"The Inescapable Nature of Slavery"

    Charles Chesnutt's "Conjure Tales" are a collection of stories that focus on the use of conjure women, and conjuring in the lives of slaves. The tales are told by Julius, a black man and former slave, to a white married couple from the north after they move to North Carolina from Ohio. The center of all of the stories is the use of conjuring, or magic. The conjure woman and the idea of conjuring are explicitly linked to the institution of slavery. The slaves attempt to use the conjure woman as a way to escape reality and the slave owners use her to punish the slaves. It is ironic that the woman that the slaves go to for help, is the same woman that their masters use to punish and scare them. This is because no matter what a slave does slavery is inescapable, magic cannot even alleviate the pain of slavery and the power of the white man (for another paper that elaborates more on this idea read the work of Cheryl Miller).

    The opening tale of The Conjure Tales is "The Goophered Grapevine." This tale is about a slave owner that uses a conjure woman to curse his grapes so his slaves will not eat them. I think that it is interesting that in this tale it is not a slave that uses a conjure woman, but it is actually a white plantation owner. This is interesting because John a white male finds the idea of conjuring ridiculous. He states in "Sis' Becky's Pickaninny" "your people will never rise in the world until they throw off these childish superstitions and learn to live by the light of reason and common sense" (The Conjure Tales, 52). John says "your people" but in the first tale of the whole collection it is a white man that uses a conjure woman, "his" people. I feel that Chesnutt placed this story first specifically because it is a white person believing in conjuring.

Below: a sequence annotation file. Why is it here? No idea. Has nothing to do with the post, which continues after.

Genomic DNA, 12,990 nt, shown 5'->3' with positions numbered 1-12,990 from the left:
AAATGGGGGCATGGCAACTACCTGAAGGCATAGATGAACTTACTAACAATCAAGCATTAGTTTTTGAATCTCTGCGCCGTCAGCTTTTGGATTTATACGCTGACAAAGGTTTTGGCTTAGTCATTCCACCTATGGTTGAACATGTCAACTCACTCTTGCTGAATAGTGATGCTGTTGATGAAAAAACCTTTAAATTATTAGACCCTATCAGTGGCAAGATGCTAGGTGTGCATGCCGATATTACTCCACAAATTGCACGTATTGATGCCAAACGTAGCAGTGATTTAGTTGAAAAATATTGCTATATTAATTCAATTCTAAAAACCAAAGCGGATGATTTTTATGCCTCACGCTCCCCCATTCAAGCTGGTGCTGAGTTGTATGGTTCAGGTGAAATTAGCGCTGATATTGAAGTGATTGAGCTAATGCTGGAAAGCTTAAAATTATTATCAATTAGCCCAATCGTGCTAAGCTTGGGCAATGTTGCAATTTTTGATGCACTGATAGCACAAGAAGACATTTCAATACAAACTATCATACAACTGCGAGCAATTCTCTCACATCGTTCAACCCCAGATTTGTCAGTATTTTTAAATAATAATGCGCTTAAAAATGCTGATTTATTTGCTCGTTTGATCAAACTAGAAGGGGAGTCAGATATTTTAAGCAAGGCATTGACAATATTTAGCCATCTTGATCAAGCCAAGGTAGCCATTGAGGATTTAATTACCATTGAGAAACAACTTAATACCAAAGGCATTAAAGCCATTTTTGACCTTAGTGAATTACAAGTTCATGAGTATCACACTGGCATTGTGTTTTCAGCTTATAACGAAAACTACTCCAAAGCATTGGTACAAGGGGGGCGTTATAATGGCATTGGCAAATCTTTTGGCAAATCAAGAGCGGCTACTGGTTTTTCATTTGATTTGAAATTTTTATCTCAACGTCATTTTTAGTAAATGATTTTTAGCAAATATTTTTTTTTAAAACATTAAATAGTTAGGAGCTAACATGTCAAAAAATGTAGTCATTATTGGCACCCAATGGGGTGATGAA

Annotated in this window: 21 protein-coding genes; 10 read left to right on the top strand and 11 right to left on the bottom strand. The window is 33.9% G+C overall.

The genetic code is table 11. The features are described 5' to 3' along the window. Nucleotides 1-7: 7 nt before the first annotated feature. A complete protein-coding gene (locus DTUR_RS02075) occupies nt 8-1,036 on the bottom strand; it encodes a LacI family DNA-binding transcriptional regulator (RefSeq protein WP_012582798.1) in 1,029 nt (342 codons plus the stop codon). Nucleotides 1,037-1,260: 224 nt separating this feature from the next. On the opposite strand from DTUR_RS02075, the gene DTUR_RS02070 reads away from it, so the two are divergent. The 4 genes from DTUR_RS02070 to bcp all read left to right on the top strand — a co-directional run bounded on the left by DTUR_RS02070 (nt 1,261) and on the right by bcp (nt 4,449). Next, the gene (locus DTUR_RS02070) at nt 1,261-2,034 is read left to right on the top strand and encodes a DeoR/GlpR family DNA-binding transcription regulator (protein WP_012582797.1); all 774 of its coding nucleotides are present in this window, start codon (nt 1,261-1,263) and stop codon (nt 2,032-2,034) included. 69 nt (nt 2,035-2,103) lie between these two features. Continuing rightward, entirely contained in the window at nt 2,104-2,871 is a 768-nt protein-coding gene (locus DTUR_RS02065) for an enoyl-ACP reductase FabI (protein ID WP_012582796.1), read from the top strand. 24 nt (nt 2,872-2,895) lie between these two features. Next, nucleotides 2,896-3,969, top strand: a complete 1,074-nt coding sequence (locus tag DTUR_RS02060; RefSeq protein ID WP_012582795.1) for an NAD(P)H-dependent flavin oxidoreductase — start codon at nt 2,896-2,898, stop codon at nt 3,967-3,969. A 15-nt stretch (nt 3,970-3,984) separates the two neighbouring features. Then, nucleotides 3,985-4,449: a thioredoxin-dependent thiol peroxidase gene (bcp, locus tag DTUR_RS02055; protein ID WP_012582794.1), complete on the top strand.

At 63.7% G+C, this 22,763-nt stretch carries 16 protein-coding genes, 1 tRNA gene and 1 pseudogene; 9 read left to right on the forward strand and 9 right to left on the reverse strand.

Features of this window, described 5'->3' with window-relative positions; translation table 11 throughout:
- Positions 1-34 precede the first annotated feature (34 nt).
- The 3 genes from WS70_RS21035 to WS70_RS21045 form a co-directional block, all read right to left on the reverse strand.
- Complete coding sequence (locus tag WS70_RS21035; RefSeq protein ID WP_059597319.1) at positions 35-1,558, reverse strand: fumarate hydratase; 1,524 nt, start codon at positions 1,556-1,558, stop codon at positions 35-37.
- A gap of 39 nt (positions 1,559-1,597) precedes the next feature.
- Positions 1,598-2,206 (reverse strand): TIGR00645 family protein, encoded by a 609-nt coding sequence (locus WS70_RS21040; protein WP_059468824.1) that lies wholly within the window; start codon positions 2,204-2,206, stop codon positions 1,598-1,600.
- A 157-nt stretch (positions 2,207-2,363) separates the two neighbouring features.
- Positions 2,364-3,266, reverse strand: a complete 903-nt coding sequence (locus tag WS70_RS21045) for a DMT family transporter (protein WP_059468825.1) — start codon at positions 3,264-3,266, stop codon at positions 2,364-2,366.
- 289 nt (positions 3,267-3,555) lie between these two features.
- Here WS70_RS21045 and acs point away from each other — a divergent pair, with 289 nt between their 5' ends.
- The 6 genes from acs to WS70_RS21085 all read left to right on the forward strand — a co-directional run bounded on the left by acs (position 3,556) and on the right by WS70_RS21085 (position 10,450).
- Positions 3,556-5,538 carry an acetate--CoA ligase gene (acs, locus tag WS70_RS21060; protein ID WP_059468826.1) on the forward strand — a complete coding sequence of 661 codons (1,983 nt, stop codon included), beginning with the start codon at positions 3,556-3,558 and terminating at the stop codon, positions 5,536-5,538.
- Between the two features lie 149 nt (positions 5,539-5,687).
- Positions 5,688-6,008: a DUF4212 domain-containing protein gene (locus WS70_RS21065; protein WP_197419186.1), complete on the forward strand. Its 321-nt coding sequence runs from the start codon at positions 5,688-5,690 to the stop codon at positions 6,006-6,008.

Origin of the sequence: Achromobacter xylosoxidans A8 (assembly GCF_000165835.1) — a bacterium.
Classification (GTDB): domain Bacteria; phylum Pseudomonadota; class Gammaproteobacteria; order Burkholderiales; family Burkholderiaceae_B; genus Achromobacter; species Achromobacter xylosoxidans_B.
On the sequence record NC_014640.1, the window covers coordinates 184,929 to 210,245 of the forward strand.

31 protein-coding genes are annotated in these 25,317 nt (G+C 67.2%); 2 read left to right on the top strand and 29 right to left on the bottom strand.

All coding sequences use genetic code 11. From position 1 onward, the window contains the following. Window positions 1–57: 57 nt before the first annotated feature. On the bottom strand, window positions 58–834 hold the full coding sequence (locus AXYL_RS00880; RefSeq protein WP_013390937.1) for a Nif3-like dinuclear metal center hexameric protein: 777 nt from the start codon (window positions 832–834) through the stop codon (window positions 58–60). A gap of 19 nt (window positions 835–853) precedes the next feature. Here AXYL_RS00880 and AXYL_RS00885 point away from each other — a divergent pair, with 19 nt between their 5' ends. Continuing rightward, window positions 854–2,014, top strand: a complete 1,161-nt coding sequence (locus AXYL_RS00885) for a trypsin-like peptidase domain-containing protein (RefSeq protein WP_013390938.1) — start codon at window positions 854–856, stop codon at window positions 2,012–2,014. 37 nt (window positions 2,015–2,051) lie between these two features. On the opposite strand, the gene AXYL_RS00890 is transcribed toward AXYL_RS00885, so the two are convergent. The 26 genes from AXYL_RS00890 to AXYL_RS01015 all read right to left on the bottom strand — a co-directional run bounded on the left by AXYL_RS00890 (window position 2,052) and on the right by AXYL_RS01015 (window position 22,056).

I also feel that this story is first to immediately draw attention to the link between slavery and conjuring. Not only do slaves believe in conjuring, but even their masters have been influenced by the slaves' complete belief in the magic of conjure women. The contrast between the master in the first story and John's beliefs about conjuring show how greatly the south and the citizens of the south have been affected, changed, and molded by slavery. John a white northern man finds the idea of magic simply unbelievable, but the southern white man will use the magic of conjure women.

    Every single one of the tales takes place on a plantation. In each story there are slaves and slave owners, this could simply be because Julius was a slave and it is the life that he has known, but that is not why. All of the stories are about slaves and slave owners because conjuring was necessary as a mode of survival for the slave. The slave used the conjure woman to take themselves to another world, one away from slavery and the atrocities that came with it. It is not only the idea that magic could work to help the slave, but the oral tradition of storytelling works as an escape from reality for the slave.

    The story "Po' Sandy" is a perfect example of the way in which slaves used conjuring as an escape from reality. The story is about a slave named Sandy who doesn't want to be moved from plantation to plantation any more so he uses a conjure woman to turn him into a tree. The idea that someone would actually want to be a tree shows the extremes that slaves would want to go to in order to escape slavery. The odd thing about the story though is that eventually the tree is cut down and the wood used to build a new kitchen for the master's wife. This happens because slavery was inescapable for the slave. Even magic could not free Sandy from slavery, it could alleviate it for a period of time, but it could not be escaped. Even in death poor Sandy is haunted by slavery by being the wood that is his masters house.

    "The Conjurer's Revenge" is another story which demonstrates how conjuring cannot remove a slave from slavery. A slave is turned into a donkey by a conjure man, and he is turned back in the end of the story because the conjurer wants to make sure he goes to heaven, and in the end the slave goes back to the plantation. Even though it is the intention of the conjurer to punish the slave, it is still important to note what he was changed into. Primus (the slave) is turned into a donkey, a beast of burden, and is sent back to the same plantation that he was a slave on. Once again, even in an altar reality the slave cannot escape slavery. The magic of the conjure woman/man can be used as a temporary relief from slavery, but the situation is so dire that even in fantasy, they are aware that slavery is at the current time inescapable.

Quotations are taken from: Charles Chesnutt. Conjure Tales and Stories of the Color Line. New York, New York: The Penguin Group, 1992.

This page is the work of Erin Fadden.

Read more about Chesnutt's fiction

Return to the Chesnutt Literary Web Home Page

About the Chesnutt Literary Web